What are these interventions going to look like?  Our school is introducing a new well-being curriculum to be delivered through homeroom.  It will focus on four different areas of well-being, and being a person who is good to yourself and good to others in all ways is intrinsic in this curriculum. Digital citizenship is part of it, because the digital world is part of our world. It is not being addressed as a stand-alone issue.  Amongst the topics addressed, it includes work on relationships and advocating for yourself, important skills for students face-to-face and on the Internet.  It builds over the course of the 7 years you spend in the secondary school, and each year includes at least one major creation piece as part of the curriculum.  Major rounds of applause are due for the teachers at our school who are developing this.  I look forward to sharing more about it next year.

I am trying to do my part as a librarian.  With our primary school librarian, I am designing a school wide reading program titled LIS Reads for the 2013-2014 school year.  It’s theme is borrowed from Katherine Applegate’s epigraph in “The One and Only Ivan“:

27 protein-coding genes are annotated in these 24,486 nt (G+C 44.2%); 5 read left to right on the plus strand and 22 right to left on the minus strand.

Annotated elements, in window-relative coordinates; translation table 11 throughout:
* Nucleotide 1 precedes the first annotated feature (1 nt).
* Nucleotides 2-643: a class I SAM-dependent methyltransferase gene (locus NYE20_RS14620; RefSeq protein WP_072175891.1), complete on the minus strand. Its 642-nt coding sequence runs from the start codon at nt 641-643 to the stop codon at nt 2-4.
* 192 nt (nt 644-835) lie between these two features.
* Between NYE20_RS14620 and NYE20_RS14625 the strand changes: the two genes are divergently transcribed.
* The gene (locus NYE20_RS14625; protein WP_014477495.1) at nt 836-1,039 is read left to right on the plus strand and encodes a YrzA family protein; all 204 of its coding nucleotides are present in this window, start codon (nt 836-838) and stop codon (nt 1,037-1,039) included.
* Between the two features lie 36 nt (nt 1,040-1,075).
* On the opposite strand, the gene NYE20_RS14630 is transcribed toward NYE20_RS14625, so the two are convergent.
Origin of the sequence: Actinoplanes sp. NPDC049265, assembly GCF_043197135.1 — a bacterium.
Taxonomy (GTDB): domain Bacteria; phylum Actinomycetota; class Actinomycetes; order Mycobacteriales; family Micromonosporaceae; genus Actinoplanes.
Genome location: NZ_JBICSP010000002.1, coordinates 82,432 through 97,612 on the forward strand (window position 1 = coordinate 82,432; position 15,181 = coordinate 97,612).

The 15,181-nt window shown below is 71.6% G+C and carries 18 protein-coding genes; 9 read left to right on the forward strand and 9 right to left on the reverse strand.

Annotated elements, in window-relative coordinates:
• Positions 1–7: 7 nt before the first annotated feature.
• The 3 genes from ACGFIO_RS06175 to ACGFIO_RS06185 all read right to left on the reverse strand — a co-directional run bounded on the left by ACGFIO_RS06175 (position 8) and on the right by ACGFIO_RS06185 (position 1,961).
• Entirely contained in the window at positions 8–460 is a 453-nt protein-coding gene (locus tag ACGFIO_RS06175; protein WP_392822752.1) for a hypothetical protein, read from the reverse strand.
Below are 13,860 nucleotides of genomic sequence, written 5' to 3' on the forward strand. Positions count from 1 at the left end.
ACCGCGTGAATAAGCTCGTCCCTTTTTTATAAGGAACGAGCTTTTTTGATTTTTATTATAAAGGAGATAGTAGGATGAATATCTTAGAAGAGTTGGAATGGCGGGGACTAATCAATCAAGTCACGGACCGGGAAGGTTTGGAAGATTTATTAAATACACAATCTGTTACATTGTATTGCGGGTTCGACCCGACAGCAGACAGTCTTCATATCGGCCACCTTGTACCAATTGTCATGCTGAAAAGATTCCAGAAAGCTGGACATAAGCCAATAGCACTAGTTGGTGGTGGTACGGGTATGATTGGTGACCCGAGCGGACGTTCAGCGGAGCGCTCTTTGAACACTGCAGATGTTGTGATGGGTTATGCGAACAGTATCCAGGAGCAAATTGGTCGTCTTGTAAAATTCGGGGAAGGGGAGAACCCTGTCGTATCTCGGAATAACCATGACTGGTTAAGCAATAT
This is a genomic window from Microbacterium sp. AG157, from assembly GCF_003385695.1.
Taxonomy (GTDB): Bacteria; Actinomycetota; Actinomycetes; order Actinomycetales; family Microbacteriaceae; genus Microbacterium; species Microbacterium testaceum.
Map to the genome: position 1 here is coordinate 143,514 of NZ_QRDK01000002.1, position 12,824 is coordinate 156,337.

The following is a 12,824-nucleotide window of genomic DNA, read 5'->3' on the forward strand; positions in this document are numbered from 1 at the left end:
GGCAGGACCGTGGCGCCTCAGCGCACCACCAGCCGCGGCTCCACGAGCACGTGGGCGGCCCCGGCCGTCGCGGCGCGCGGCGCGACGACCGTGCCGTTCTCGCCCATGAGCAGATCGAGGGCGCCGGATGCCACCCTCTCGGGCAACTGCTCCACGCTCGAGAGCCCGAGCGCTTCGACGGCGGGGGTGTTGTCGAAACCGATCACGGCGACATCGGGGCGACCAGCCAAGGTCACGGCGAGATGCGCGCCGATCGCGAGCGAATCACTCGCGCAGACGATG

It’s never too late to be what you might have been. – George Eliot

We’re going to start the year off with a whole school read of Wonder by R.J. Palacio, the book responsible for the #choosekind Web 2.0 phenomenon.  After the introductory month, each following month will have four options (2 for secondary, 2 for primary) which are tied to the LIS Reads theme.  As we complete the plans for this program, I will share the details on this blog.  My hope is that by reading and discussing books that help students to think about who and how they want to be, students will have real examples of empathy, kindness, and assertiveness in the face of difficult choices.

There are other initiatives happening at our school as well, such as tim’s work (tim, like e.e. cummings is not fond of the capitals, so I bow out of respect, despite the pain it causes my inner editor) coordinating the CAS program and our DP coordinator’s push to get mindfulness incorporated into our lives as teachers and eventually into our classrooms.

The issues here are systemic. And it’s great that the Internet is forcing us to think about them, but the Internet is not the problem here. It’s just one tool in an ongoing battle for attention, validation, and status. And unless we find effective ways of getting to the root of the problem, the Internet will just continue to be used to reinforce what is pervasive.” db, BHLRWT